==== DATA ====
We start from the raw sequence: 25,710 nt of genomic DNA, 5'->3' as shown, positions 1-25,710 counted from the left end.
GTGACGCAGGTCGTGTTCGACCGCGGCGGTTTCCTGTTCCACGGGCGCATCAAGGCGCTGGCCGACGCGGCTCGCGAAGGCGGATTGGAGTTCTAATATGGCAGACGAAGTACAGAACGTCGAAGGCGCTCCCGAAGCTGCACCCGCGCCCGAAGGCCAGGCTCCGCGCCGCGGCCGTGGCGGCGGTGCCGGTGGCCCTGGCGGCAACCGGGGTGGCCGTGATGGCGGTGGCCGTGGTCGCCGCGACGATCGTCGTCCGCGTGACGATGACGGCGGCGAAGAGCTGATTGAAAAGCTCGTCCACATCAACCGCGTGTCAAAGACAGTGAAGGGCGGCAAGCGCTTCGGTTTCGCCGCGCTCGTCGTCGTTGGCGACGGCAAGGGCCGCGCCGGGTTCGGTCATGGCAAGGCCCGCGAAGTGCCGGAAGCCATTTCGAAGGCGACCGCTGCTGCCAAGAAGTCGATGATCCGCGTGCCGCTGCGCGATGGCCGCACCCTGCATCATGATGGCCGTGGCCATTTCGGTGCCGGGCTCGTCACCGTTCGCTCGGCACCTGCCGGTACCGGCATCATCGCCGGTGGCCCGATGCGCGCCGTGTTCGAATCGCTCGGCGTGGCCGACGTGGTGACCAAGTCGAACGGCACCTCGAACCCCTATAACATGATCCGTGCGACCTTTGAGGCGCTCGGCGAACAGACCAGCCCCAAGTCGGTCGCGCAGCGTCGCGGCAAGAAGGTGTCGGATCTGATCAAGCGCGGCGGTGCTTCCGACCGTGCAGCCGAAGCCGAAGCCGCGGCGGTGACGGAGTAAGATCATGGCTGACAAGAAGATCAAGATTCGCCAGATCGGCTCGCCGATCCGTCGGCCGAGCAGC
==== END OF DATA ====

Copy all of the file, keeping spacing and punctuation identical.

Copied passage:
We start from the raw sequence: 25,710 nt of genomic DNA, 5'->3' as shown, positions 1-25,710 counted from the left end.
GTGACGCAGGTCGTGTTCGACCGCGGCGGTTTCCTGTTCCACGGGCGCATCAAGGCGCTGGCCGACGCGGCTCGCGAAGGCGGATTGGAGTTCTAATATGGCAGACGAAGTACAGAACGTCGAAGGCGCTCCCGAAGCTGCACCCGCGCCCGAAGGCCAGGCTCCGCGCCGCGGCCGTGGCGGCGGTGCCGGTGGCCCTGGCGGCAACCGGGGTGGCCGTGATGGCGGTGGCCGTGGTCGCCGCGACGATCGTCGTCCGCGTGACGATGACGGCGGCGAAGAGCTGATTGAAAAGCTCGTCCACATCAACCGCGTGTCAAAGACAGTGAAGGGCGGCAAGCGCTTCGGTTTCGCCGCGCTCGTCGTCGTTGGCGACGGCAAGGGCCGCGCCGGGTTCGGTCATGGCAAGGCCCGCGAAGTGCCGGAAGCCATTTCGAAGGCGACCGCTGCTGCCAAGAAGTCGATGATCCGCGTGCCGCTGCGCGATGGCCGCACCCTGCATCATGATGGCCGTGGCCATTTCGGTGCCGGGCTCGTCACCGTTCGCTCGGCACCTGCCGGTACCGGCATCATCGCCGGTGGCCCGATGCGCGCCGTGTTCGAATCGCTCGGCGTGGCCGACGTGGTGACCAAGTCGAACGGCACCTCGAACCCCTATAACATGATCCGTGCGACCTTTGAGGCGCTCGGCGAACAGACCAGCCCCAAGTCGGTCGCGCAGCGTCGCGGCAAGAAGGTGTCGGATCTGATCAAGCGCGGCGGTGCTTCCGACCGTGCAGCCGAAGCCGAAGCCGCGGCGGTGACGGAGTAAGATCATGGCTGACAAGAAGATCAAGATTCGCCAGATCGGCTCGCCGATCCGTCGGCCGAGCAGC